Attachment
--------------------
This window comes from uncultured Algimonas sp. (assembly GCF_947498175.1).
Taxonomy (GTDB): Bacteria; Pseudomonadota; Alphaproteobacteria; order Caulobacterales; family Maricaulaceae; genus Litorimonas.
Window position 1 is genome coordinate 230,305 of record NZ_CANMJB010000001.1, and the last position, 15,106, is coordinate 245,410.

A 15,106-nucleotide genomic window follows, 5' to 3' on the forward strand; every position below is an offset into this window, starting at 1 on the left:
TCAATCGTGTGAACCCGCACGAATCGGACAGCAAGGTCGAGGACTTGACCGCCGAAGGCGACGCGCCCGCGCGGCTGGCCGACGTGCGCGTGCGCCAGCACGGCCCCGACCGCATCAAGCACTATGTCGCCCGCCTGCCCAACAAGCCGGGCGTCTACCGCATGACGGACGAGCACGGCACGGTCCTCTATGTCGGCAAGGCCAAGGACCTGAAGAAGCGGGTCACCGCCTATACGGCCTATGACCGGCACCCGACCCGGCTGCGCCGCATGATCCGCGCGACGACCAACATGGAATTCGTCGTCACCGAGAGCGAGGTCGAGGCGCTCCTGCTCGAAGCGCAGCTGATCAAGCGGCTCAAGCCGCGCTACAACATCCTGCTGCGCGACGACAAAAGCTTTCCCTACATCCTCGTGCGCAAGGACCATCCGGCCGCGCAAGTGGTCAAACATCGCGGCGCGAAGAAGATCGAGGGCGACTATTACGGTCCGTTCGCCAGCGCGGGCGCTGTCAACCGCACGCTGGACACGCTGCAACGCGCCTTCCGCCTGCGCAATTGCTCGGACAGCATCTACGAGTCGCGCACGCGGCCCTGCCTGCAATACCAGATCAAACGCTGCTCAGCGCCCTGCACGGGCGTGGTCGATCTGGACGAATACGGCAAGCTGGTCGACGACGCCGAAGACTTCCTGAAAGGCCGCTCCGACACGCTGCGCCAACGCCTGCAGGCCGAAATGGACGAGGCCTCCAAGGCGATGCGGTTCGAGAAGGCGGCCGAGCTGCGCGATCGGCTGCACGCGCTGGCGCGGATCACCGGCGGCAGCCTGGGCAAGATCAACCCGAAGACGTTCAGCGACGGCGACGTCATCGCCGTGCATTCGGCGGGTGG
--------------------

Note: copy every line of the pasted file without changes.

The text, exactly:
This window comes from uncultured Algimonas sp. (assembly GCF_947498175.1).
Taxonomy (GTDB): Bacteria; Pseudomonadota; Alphaproteobacteria; order Caulobacterales; family Maricaulaceae; genus Litorimonas.
Window position 1 is genome coordinate 230,305 of record NZ_CANMJB010000001.1, and the last position, 15,106, is coordinate 245,410.

A 15,106-nucleotide genomic window follows, 5' to 3' on the forward strand; every position below is an offset into this window, starting at 1 on the left:
TCAATCGTGTGAACCCGCACGAATCGGACAGCAAGGTCGAGGACTTGACCGCCGAAGGCGACGCGCCCGCGCGGCTGGCCGACGTGCGCGTGCGCCAGCACGGCCCCGACCGCATCAAGCACTATGTCGCCCGCCTGCCCAACAAGCCGGGCGTCTACCGCATGACGGACGAGCACGGCACGGTCCTCTATGTCGGCAAGGCCAAGGACCTGAAGAAGCGGGTCACCGCCTATACGGCCTATGACCGGCACCCGACCCGGCTGCGCCGCATGATCCGCGCGACGACCAACATGGAATTCGTCGTCACCGAGAGCGAGGTCGAGGCGCTCCTGCTCGAAGCGCAGCTGATCAAGCGGCTCAAGCCGCGCTACAACATCCTGCTGCGCGACGACAAAAGCTTTCCCTACATCCTCGTGCGCAAGGACCATCCGGCCGCGCAAGTGGTCAAACATCGCGGCGCGAAGAAGATCGAGGGCGACTATTACGGTCCGTTCGCCAGCGCGGGCGCTGTCAACCGCACGCTGGACACGCTGCAACGCGCCTTCCGCCTGCGCAATTGCTCGGACAGCATCTACGAGTCGCGCACGCGGCCCTGCCTGCAATACCAGATCAAACGCTGCTCAGCGCCCTGCACGGGCGTGGTCGATCTGGACGAATACGGCAAGCTGGTCGACGACGCCGAAGACTTCCTGAAAGGCCGCTCCGACACGCTGCGCCAACGCCTGCAGGCCGAAATGGACGAGGCCTCCAAGGCGATGCGGTTCGAGAAGGCGGCCGAGCTGCGCGATCGGCTGCACGCGCTGGCGCGGATCACCGGCGGCAGCCTGGGCAAGATCAACCCGAAGACGTTCAGCGACGGCGACGTCATCGCCGTGCATTCGGCGGGTGG